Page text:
Thursday, July 19, 2012

The Writing Process--Tell Me Yours & I'll Tell You Mine

I've been analyzing my writing process and I thought it might be fun to share it with you and see how it compares to your writing process.  (Yeah, I know, I think about weird things, but I'm a writer, what can I say?)

First, I get out my writer's notebook.  I write a sentence or two for each chapter as to what is going to happen in that chapter.  For example:

Chapter One:  We meet Rafe and he becomes a "hostage."  Gary the HT has a super-secret file and a bomb.

Chapter Two:  We meet Claire, the hostage negotiator.  Goes to try to defuse the situation.  Literally.

And so on I go.  Then I sit at my computer and pound out my rough draft.  Usually each chapter is about five pages long in the rough draft stage.  Very basic dialogue, sketchy setting, etc.

Once that's done, I go back and add layers.  It's funny to me how details for a scene will come to me, a bit of conversation to add, research on setting that appears in my mind's eye, just begging to be included.  Of course as I flesh out my characters, the process of layering comes faster.

When the layers are there, I go back and check for five things:

1.  Have I used the five senses?  Sight, smell, touch, hearing, taste?

2.  Does each scene further the story?

3.  Is my dialogue natural?

4.  Can I cut any fatty parts?

5.  Is there any passive voice?

Then I go over it one more time for flow (because I'm fanatical like that), print it out, and read it out loud.  (Honestly, there isn't any better way to find things that need editing).  Send it to beta readers.  Fix any problems they find, and finish with another edit for clarity and content.  Then give it to my critique group to tear apart.  Do a final edit and . . .

Poof!  Done.

Then on to my editor to start the publishing process.

So what's your writing process? How do you arrive at a finished product?

7 comments:

KaseyQ said...

My process rarely goes in order- pivot points, scenes, and dialogue come to me at random points during my day and I jot down notes. When I get a chance to write, I'll flesh out my notes into scenes or chapters. Then I go back and fill in the blanks to stitch it all together into something coherent, like a patchwork quilt. :-)

Randy said...

That is pretty similar to the way I put together a story. Start with an idea of what I need in each chapter and then fill them out.

Jordan McCollum said...

My process:

Plot outline, hitting ~15 major milestones.

A little background on characters, Goals/Motivations/Conflicts.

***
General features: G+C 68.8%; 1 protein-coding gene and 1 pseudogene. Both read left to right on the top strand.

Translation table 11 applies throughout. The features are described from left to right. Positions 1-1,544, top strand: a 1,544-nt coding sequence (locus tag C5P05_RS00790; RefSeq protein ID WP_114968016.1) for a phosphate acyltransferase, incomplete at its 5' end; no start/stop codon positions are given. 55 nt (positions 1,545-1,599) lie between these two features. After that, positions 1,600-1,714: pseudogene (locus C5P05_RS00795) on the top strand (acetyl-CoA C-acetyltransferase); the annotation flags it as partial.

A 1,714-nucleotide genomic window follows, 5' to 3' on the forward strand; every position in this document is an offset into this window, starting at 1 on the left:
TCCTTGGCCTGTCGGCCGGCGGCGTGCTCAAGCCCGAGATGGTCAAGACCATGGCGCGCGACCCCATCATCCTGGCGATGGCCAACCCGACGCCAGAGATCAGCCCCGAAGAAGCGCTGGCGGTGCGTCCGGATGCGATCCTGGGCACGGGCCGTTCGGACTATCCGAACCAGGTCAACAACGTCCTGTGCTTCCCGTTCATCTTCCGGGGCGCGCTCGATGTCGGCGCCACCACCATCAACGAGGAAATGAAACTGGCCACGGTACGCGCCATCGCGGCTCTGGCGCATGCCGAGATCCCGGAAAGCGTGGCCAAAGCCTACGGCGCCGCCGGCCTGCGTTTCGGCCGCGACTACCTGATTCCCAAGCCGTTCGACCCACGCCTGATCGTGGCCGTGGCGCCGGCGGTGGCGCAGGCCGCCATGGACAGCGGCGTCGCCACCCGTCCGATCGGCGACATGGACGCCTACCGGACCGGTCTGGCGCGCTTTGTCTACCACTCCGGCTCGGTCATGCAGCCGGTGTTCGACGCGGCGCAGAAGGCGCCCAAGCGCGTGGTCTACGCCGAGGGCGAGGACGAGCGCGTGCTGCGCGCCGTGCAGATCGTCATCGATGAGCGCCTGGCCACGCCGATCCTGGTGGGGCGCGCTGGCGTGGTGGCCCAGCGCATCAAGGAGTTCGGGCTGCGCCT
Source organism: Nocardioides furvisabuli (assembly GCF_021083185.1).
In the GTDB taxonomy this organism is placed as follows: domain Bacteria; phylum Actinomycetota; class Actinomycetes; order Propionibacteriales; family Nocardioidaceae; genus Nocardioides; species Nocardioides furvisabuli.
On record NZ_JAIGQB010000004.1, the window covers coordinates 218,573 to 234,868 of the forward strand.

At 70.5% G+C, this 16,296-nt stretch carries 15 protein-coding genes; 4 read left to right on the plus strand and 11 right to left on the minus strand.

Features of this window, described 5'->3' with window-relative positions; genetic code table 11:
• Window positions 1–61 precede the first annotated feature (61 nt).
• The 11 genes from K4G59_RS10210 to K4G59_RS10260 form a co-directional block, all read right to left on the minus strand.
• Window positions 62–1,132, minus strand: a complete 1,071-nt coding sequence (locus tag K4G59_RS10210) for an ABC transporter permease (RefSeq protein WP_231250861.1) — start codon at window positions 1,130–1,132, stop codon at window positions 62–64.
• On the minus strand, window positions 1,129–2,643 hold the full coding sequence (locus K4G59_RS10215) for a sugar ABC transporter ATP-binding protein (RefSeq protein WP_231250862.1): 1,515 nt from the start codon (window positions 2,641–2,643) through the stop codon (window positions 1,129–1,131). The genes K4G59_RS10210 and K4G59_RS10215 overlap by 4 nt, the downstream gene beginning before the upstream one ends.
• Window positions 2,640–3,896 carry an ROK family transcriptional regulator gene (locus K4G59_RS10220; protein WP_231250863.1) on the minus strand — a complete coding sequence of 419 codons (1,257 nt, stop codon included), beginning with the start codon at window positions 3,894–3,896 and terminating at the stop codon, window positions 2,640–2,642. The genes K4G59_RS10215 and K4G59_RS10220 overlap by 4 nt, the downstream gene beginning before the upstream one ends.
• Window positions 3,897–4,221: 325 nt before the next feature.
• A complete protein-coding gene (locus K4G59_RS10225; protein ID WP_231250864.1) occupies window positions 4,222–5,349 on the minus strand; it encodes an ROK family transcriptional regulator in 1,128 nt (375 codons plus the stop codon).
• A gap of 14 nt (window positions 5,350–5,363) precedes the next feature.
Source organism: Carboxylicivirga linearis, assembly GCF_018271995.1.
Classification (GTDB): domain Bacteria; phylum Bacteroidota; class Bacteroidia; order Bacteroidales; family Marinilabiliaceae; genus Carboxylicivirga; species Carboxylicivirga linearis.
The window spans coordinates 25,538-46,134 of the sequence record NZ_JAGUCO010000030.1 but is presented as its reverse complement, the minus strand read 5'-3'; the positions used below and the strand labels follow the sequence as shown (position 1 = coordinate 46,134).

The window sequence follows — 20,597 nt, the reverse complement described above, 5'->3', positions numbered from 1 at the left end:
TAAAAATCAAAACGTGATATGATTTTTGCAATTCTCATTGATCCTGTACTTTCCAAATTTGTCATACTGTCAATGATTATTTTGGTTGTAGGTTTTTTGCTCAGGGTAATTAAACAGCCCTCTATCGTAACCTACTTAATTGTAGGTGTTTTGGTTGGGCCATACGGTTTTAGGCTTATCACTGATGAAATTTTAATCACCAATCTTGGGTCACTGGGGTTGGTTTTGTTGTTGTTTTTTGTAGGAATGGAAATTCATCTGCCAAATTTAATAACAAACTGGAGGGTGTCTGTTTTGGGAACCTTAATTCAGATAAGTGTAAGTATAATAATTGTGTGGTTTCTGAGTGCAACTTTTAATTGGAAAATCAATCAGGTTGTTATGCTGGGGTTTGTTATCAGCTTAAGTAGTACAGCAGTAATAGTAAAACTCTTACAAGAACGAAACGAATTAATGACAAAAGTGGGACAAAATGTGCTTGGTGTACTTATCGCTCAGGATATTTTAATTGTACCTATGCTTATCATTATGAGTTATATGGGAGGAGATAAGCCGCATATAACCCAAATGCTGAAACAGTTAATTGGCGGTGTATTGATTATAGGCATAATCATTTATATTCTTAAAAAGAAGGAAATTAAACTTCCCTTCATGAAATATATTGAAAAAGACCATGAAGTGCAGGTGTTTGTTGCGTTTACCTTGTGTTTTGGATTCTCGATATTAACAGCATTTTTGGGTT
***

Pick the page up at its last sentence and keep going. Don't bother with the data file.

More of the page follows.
WRITE LIKE A BANSHEE.

Fix things I changed along the way.

Read the entire thing and make notes to deepen characters, make sure every scene has a goal and tension, include emotions, etc.

Make changes. Send to betas.

Get notes. Make changes.

Print out for paper edits, checking for a weaving of action/body language, thoughts, dialogue, setting and pure emotion, responses in the right places, more emotion.

Bring to critique group.

Make changes. In the future, I may do this next phase before the above, but the next step is to REALLY DIG IN to make sure my writing is smooth and fresh. (I'm in this phase right now. Sometimes it's torture--like how many of the 18 times someone raises an eyebrow do I really need? How many can I write in a more engaging and fresh way? Is 8 furrowed brows too many for 275 pages? Is that too cliche/boring? etc.)

And I guess I might go through overused words like just, as, etc.

The end.

Jon Spell said...

It's interesting how the phrase "wail like a banshee" (which makes sense) has changed so that anything can be done "like a banshee" to mean wildly, out of control, over the top, etc., even though a banshee probably doesn't write or drive all that much in the every day supernatural world in which it exists.

I guess it gets the point across quicker than

WRITE LIKE A JOURNALIST APPROACHING THE DEADLINE

eh?

wosushi said...

My writing process is, well, without much process.

I sit down. I start writing. I have a vague idea of what will happen (I know my characters, as I've imagined them in my head) and then just let it go. I have a serial fiction series on my blog that is literally me sitting at the keyboard on Thursday morning and running with a suggestion from the audience.

It's fun. And scary.

:)

Rebecca H. Jamison said...

I do about the same as you, but I don't really organize it by chapters at first. I just write down what's going to happen in what order. I do the layer thing too.

That's interesting you do beta readers before critique group. I do the opposite.

C. Michelle Jefferies said...

Once I get an idea I write as much about it as I know in my project notebook.

Then I usually let it sit again and stew, taking notes as needed.

Then I flesh out the major details, theme character arc story structure and add any more notes that come to me.

I write the first 10-20 pages freestyle to get the voice and feel but then turn to my notes to write the rest.

I used to freewrite between plot points but now I do like Julie and write one sentence for each scene or chapter and then write from there. This has saved me alot of time even if I spent a week on the chapter sentences.

One the rough draft is done I set it aside and after a month or so I go back and flesh it out. I do a setting sweep, and an add emotion, make sure the chapters flow into the others, technology and internal thought sweep. (haha you can see my weaknesses here.)

Then I do a plot and character arc sweep and a grammar edit. Finally I send it out to my group and CP and fix the problems and do another grammar edit on the new stuff. Then I do a read aloud if I haven't done it before and hopefully send it out.

Jordan I need to take notes from your routine.